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The decline in equity markets caused by the spread of Covid-19 was brutal in both its speed and magnitude. Thus, the week of March 9 will go down in stock market history as one of the worst weeks ever.

Around the world, government reactions to this health crisis were drastic. In order to avoid congestion in the health system, many countries literally shut down their economies and confined their populations. The impact on the economy, both nationally and internationally, has been significant: air traffic reduced by 95%, deserted city centres, closed shops and restaurants, interrupted supply chains and shut down production sites. Unsurprisingly, economic institutes such as the IMF and ECB predict a strong global recession in 2020.

Nevertheless, every crisis has an end, and the right conclusions will have to be drawn at various levels, including the financial markets. This also applies to Europe's small caps.

How do small-cap stocks behave during market downturns?

 

First, let's analyse how small caps have behaved since the beginning of the current crisis?

From this year's high (19/02/2020) to its low (23/03/2020), the MSCI Europe Small Cap NR Index has depreciated by 41%, a more pronounced decline than that of the MSCI Europe NR, its "Large Cap" equivalent, which has dropped by 35% (see graph).

Source: MSCI, Bloomberg

This tendency for small caps to decline more sharply than large caps was also observed during the financial crisis of 2007-2008, as shown in the chart below.

Source: MSCI, Bloomberg

 

The underperformance of small-cap stocks during a market correction is mainly due to two factors:

  1. Firstly, in times of uncertainty or crisis (health, economic or financial), the main objective of investors is to preserve their capital. Small companies, which are often active in niche or very specific sectors, generally do not have the capacity to compensate for the decline in demand in one division by the stability of another division. In other words, investors, looking for visibility and stability, prefer to invest in large and diversified companies such as Nestlé, Unilever or Roche rather than to be exposed to a small Italian company active in a single sector.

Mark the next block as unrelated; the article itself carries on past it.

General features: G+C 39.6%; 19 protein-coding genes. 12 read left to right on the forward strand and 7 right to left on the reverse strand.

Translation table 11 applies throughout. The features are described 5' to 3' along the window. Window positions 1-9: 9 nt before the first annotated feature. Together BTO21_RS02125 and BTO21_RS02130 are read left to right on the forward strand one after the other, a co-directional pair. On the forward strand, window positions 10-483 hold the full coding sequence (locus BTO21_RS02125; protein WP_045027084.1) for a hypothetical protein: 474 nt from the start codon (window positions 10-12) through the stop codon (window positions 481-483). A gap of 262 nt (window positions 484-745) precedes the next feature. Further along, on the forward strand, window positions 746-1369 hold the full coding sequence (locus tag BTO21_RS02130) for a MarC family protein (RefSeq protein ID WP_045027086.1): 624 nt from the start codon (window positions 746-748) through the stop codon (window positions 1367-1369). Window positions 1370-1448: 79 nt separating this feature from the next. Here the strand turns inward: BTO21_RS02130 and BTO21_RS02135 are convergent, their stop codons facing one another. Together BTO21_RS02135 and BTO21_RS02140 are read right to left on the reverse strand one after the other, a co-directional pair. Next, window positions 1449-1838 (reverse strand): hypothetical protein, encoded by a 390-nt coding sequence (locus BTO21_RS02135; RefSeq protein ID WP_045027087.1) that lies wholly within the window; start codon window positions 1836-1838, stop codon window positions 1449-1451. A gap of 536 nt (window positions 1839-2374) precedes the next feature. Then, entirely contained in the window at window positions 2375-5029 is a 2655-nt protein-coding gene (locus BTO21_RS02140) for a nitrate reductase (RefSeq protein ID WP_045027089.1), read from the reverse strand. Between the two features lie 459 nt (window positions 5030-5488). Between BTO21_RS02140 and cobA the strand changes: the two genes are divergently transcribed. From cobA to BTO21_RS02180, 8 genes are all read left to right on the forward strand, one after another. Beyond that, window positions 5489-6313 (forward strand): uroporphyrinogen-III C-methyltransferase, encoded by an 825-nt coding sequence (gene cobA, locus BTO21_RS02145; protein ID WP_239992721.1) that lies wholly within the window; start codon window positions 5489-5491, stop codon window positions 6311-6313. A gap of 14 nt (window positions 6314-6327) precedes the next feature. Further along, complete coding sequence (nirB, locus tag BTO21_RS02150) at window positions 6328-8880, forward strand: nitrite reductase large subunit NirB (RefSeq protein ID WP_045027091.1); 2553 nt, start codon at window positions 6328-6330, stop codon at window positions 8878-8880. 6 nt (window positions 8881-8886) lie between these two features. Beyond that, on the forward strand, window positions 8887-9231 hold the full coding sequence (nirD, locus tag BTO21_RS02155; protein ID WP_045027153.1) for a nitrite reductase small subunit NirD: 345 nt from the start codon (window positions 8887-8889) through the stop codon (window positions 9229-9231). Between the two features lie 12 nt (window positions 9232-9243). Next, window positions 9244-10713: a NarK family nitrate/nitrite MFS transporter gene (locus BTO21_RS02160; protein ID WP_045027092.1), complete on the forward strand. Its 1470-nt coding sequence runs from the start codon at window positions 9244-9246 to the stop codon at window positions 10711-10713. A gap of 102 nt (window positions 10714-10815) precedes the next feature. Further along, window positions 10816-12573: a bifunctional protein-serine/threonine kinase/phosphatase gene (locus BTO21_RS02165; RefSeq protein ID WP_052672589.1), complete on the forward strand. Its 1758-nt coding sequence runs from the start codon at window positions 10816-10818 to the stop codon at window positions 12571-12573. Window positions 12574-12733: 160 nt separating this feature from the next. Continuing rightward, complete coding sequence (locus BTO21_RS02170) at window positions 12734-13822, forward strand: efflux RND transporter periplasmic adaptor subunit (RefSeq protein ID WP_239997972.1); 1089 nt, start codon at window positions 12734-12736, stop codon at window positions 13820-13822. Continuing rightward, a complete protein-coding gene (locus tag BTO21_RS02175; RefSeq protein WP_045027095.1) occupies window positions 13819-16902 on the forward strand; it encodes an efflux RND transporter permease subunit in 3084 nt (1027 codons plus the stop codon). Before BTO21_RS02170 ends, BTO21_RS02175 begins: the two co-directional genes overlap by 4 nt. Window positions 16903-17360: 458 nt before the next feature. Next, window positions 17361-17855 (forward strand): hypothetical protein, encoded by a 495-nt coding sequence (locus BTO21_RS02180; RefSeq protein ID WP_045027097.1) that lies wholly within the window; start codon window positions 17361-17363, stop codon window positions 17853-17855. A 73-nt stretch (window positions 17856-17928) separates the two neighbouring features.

2. The second reason is of a technical nature. The liquidity of small-cap companies in terms of securities traded on the market is more limited than that of large-cap companies. Often, a reference shareholder who, in general, does not frequently change his position holds part of the company. Thus, when the market is down and everyone wants to sell, the stock prices of these companies suffer more.

After the lows, the quest for the top?

 

Once this underperformance has been established, what useful conclusions can we draw from it? Let's look at what happened during the last two decades, and more specifically at the behaviour of the small-cap segment just after major stock market crises.

Thus, in the early 2000s, after the dot-com bubble burst, small caps outperformed large caps in the five years following the market low of October 9, 2002.

Source: MSCI, Bloomberg

The same conclusion can be drawn from the analysis of the evolution of European stock markets after the financial crisis triggered by the failure of the investment bank Lehman Brothers. After reaching a low point on 6 March 2009, the market recovery over the next five years proved to be more pronounced for small companies than for large ones.

Source: MSCI, Bloomberg

Over a longer time horizon encompassing these two crises (9/10/2002-31/12/2019), this difference is even more noticeable. Thus, despite the sharp underperformance of small caps at the height of the 2008 global financial crisis, the outperformance of small caps over the entire observation period remains particularly obvious.

Source: MSCI, Bloomberg

Will history repeat itself?

 

While it is impossible to be certain, we are convinced that, once again, many small-cap stocks should emerge stronger from this crisis.

In fact, small cap companies generally benefit from specific characteristics that favour them in periods of economic and stock market recovery:

  1. Strong balance sheets: small companies do not have the same ability as large companies to finance themselves with debt; they therefore have a more conservative financing policy and lower debt levels that allow them to quickly restart their activities after an economic recession. For example, the MSCI Europe Small Cap's 2019 Total Debt/Equity ratio is 1.24x while the MSCI Europe Small Cap ratio is 1.63x.
  2. A generally flatter hierarchical organisation that gives smaller companies more agility, allowing them to adapt more easily to market changes.
  3. Smaller companies are usually in a phase of their development characterized by a stronger growth, which is an attractive feature for investors.
  4. Small-cap companies often have very specific know-how and focus on a limited number of products or services that require little recovery time.
  5. The problem of liquidity, which penalized them so much in a downturn, plays the opposite role in an upturn since it favours the development of the share price.

In conclusion, all these factors argue in favour of a return to popularity for small-cap stocks, once calm has returned to the financial markets. It is however essential, in order to generate sustainable performance over the long term, to maintain a high degree of selectivity in the choice of individual stocks and to only invest in companies that are solid enough to withstand periods of recession.

It is this objective that BLI's disciplined investment methodology aims to achieve by focusing on high-quality companies with strong competitive advantages, solid balance sheets, unique expertise and high potential for cash flow generation.

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